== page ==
It was a suspected murder plot seemingly poured from the pen of Agatha Christie. And it happened in Andover a century ago, when nurse Bessie Mae Skeels stood accused of being a cold-blooded killer who poisoned her patient and four members of her own family.

An English immigrant, Skeels moved to Lawrence with her second husband in 1905. After his death, she supported herself by teaching elocution and calisthenics.

Shortly after moving to Andover, Skeels started a job as a day nurse inside the grand home at 35 School St. on Thanksgiving of 1916. After first assisting Rosamond Gay, a wealthy stroke victim confined to bed, Skeels nursed her daughter, Florence, who was feeble herself.

Misery had stalked Florence from an early age. Her mother and father, a landscape designer who developed a master plan for Abbot Academy, separated shortly after her birth. After she attended Smith College and briefly taught at Abbot Academy, maladies and melancholy eclipsed her intelligence and quiet wit.

Afflicted with ailments of both mind and body, she became a fragile, 90-pound recluse prone to crying jags.

The life steadily receded from Florence in the fall of 1917 until her death on Dec. 13 at the age of 43. While Dr. Charles Abbott listed the cause of death as a cerebral hemorrhage, Judge Jeremiah Mahoney, a neighbor of the Gays who noticed “queer doings” going on in the house, suspected something more sinister.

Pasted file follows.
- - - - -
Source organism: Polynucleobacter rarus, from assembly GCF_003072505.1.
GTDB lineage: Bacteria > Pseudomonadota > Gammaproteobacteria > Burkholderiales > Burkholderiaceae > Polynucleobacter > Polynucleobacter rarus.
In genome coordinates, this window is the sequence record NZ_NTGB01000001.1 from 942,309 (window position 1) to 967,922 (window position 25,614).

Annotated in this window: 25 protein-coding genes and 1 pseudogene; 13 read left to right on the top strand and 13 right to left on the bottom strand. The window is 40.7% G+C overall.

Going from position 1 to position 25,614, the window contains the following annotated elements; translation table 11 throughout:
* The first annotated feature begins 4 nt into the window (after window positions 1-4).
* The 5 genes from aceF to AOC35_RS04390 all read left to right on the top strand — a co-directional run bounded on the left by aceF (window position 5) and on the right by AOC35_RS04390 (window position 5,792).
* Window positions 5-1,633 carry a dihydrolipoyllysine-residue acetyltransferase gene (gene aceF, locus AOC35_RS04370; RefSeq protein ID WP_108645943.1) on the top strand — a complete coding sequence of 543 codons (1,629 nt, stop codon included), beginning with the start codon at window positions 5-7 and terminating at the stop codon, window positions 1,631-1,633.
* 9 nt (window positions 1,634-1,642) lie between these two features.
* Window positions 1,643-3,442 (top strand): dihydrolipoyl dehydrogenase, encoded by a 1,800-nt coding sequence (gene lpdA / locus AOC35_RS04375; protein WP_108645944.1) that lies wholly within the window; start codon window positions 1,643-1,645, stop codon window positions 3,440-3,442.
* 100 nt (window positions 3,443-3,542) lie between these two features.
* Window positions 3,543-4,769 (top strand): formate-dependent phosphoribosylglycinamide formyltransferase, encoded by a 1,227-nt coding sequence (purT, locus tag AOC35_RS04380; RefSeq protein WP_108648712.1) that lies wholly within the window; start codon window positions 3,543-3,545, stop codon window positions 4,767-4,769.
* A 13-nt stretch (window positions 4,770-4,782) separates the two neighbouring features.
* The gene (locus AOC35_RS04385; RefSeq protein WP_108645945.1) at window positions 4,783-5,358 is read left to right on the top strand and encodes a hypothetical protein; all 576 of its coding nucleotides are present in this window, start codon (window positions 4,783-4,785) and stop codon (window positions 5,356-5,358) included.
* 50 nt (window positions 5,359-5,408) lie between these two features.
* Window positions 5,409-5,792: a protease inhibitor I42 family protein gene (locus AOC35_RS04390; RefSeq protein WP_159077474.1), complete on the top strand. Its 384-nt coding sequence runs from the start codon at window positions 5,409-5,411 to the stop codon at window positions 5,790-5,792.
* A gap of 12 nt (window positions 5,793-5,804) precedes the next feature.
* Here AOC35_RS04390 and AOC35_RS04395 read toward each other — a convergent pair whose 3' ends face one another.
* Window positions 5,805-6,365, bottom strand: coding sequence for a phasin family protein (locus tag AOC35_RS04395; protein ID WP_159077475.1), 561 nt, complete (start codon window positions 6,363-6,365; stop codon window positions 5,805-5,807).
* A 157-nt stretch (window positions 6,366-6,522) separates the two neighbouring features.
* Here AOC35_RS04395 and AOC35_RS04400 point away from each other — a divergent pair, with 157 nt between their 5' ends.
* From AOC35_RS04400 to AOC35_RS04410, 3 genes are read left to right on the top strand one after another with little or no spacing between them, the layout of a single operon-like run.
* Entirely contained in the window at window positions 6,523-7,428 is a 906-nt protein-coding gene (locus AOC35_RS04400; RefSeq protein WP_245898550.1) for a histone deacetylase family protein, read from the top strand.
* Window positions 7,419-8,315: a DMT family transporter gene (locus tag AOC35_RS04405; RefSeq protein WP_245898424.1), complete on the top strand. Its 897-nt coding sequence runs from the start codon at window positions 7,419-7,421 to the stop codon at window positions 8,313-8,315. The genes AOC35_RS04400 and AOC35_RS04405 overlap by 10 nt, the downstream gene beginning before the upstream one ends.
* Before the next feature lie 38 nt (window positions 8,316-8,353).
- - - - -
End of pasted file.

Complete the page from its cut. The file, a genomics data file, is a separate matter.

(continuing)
Skeels had notified the Andover police of robberies at the house several times, but officers never found signs of forced entry. They did, however, notice broken locks on chests and items missing. 

At Mahoney’s suggestion, state police detective Richard Griffin visited the boarding house at 60 Chestnut St. where Skeels lived, accompanied by Edith Luce, Florence’s cousin.

Luce identified pillow slips, curtains, rugs, a piece of black lace and other family heirlooms in the nurse’s possession. Skeels insisted they had been gifts from the Gays.

At the request of District Attorney Henry G. Wells, spades once again turned the turf at Spring Grove Cemetery to exhume Florence’s body. A new autopsy determined she had died of “arsenical poisoning.”

Griffin paid a call to the nurse’s boarding house on May 7, 1918, to arrest her for stealing but instead let her go when she told him her brother had taken ill. 

Traveling to Bayonne, New Jersey, to care for her brother, Skeels couldn’t nurse him back to health. He died on July 7, two days after their sister-in-law’s passing. Authorities noticed that the nurse’s parents had also been under her care when they passed in recent years.

Was it more than just a coincidence?

Skeels returned to Andover on Aug. 25 to finalize plans for her impending nuptials to Alfred Lundgren, who lived at 53 Whittier St., and worked at the S.K. Ames Butter Store.

The following day, however, Griffin returned to the nurse’s boarding house to arrest her for larceny. Having discovered that Skeels had purchased arsenical solutions in Andover and Bayonne, the detective warned that a murder charge would likely follow.

“My God, it can’t be possible!” exclaimed Skeels, who then went to her bathroom and put her mouth over the gas cock, presumably to kill herself.

Skeels spent her wedding day under police guard at Lawrence General Hospital. After being charged with murdering Florence Gay, Skeels was indicted in New Jersey for poisoning her brother when an autopsy revealed elevated lead levels.

More on the sensational murder trial that followed in the next column.

Andover resident Christopher Klein is the author of four books including "When the Irish Invaded Canada." More at www.christopherklein.com.

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